Get in touch
We use cookies on our site to track usage and preferences. Learn more

Covid-19 - Business support, advice, guidance and working arrangements

We are posting regular updates to help our clients stay informed

Back to all news

Job Support Scheme

Posted on 30 Sep 2020 - News

None

On 31st October 2020 the Coronavirus Job Retention Scheme and furlough will come to an end and the new Job Support Scheme will come into effect. This new scheme will run for 6 months from 1st November 2020 to 30th April 2021.

The employer will continue to pay its employees for time worked, but the cost of hours not worked will be split between the employer, the Government (through wage support) and the employee (through a wage reduction); the employee will keep their job.

The Government will pay a third of hours not worked up to a cap, with the employer also contributing a third. This will ensure employees earn a minimum of 77% of their normal wages, where the Government contribution has not been capped.

Employers using the Job Support Scheme will also be able to claim the Job Retention Bonus if they meet the eligibility criteria.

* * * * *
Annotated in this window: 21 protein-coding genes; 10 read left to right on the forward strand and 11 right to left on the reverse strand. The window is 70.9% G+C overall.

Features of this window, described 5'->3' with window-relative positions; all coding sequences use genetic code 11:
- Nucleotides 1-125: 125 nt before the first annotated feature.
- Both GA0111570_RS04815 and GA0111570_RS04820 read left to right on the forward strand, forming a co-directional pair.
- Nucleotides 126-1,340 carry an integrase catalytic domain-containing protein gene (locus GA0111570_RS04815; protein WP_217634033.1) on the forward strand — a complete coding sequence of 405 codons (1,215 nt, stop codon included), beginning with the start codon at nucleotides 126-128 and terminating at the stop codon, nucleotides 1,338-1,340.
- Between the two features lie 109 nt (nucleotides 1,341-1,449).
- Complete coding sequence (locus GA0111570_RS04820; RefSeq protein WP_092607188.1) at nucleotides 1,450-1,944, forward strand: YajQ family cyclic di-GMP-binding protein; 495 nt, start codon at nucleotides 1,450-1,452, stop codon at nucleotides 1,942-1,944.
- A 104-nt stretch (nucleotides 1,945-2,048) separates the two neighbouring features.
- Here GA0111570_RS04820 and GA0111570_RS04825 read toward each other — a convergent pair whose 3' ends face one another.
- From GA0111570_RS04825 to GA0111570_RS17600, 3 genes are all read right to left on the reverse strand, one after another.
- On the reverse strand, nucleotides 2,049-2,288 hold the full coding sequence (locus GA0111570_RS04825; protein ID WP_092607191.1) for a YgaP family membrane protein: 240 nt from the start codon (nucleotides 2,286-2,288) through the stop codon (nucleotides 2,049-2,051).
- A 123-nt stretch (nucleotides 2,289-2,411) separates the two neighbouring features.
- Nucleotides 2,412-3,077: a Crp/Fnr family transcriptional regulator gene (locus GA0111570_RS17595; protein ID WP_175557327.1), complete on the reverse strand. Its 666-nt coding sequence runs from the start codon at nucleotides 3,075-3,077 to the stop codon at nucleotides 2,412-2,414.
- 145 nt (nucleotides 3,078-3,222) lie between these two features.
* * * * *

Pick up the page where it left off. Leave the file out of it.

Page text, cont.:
Who is eligible?

Employers

All employers with a UK bank account and UK PAYE schemes can claim the grant. Neither the employer nor the employee needs to have previously used the Coronavirus Job Retention Scheme.

Large businesses will have to meet a financial assessment test, so the scheme is only available to those whose turnover is lower now than before experiencing difficulties from Covid-19. There will be no financial assessment test for small and medium enterprises (SMEs).

It is the government’s expectation that large employers using the Job Support Scheme will not be making capital distributions, such as dividend payments or share buybacks whilst accessing the grant. Further details will be set out in guidance.

Employees

Employees must be on an employer’s PAYE payroll on or before 23 September 2020. This means a Real Time Information (RTI) submission notifying payment to that employee to HMRC must have been made on or before 23 September 2020.

In order to support viable jobs, the employee must work at least 33% of their usual hours for the first three months of the scheme. After three months, the Government will consider whether to increase this minimum hours threshold. The definition of ‘usual hours’ has still to be confirmed. However, it is anticipated to be similar for those on zero hours using flexi-furlough.

Employees will be able to cycle on and off the scheme and do not have to be working the same pattern each month, but each short-time working arrangement must cover a minimum period of seven days.

Employees cannot be made redundant or placed on notice of redundancy during the period of the Job Support Scheme.

Employers must agree the short time working arrangements with employees, as with furlough, and make changes to the employment contract and notify the employee in writing.

What does the grant cover?